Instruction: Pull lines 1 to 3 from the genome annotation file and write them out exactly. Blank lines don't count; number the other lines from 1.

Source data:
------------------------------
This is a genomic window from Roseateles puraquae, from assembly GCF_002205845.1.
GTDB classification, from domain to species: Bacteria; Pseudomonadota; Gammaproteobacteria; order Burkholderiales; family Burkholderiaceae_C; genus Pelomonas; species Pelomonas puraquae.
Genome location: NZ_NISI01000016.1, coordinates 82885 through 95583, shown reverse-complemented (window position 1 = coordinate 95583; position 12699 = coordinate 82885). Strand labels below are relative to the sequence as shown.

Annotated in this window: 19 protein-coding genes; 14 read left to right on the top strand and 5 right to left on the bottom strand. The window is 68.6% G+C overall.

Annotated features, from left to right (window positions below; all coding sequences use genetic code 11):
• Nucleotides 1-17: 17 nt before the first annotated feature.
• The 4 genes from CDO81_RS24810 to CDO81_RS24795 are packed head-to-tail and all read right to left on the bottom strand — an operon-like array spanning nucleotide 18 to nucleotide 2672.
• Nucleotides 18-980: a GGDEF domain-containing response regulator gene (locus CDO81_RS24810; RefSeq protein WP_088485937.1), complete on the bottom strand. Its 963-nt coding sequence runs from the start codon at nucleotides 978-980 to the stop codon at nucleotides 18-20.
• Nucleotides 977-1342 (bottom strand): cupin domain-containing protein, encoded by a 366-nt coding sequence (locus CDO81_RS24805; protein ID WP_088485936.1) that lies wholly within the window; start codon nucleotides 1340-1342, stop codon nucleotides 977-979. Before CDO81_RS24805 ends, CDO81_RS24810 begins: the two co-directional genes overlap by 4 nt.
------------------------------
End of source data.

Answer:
This is a genomic window from Roseateles puraquae, from assembly GCF_002205845.1.
GTDB classification, from domain to species: Bacteria; Pseudomonadota; Gammaproteobacteria; order Burkholderiales; family Burkholderiaceae_C; genus Pelomonas; species Pelomonas puraquae.
Genome location: NZ_NISI01000016.1, coordinates 82885 through 95583, shown reverse-complemented (window position 1 = coordinate 95583; position 12699 = coordinate 82885). Strand labels below are relative to the sequence as shown.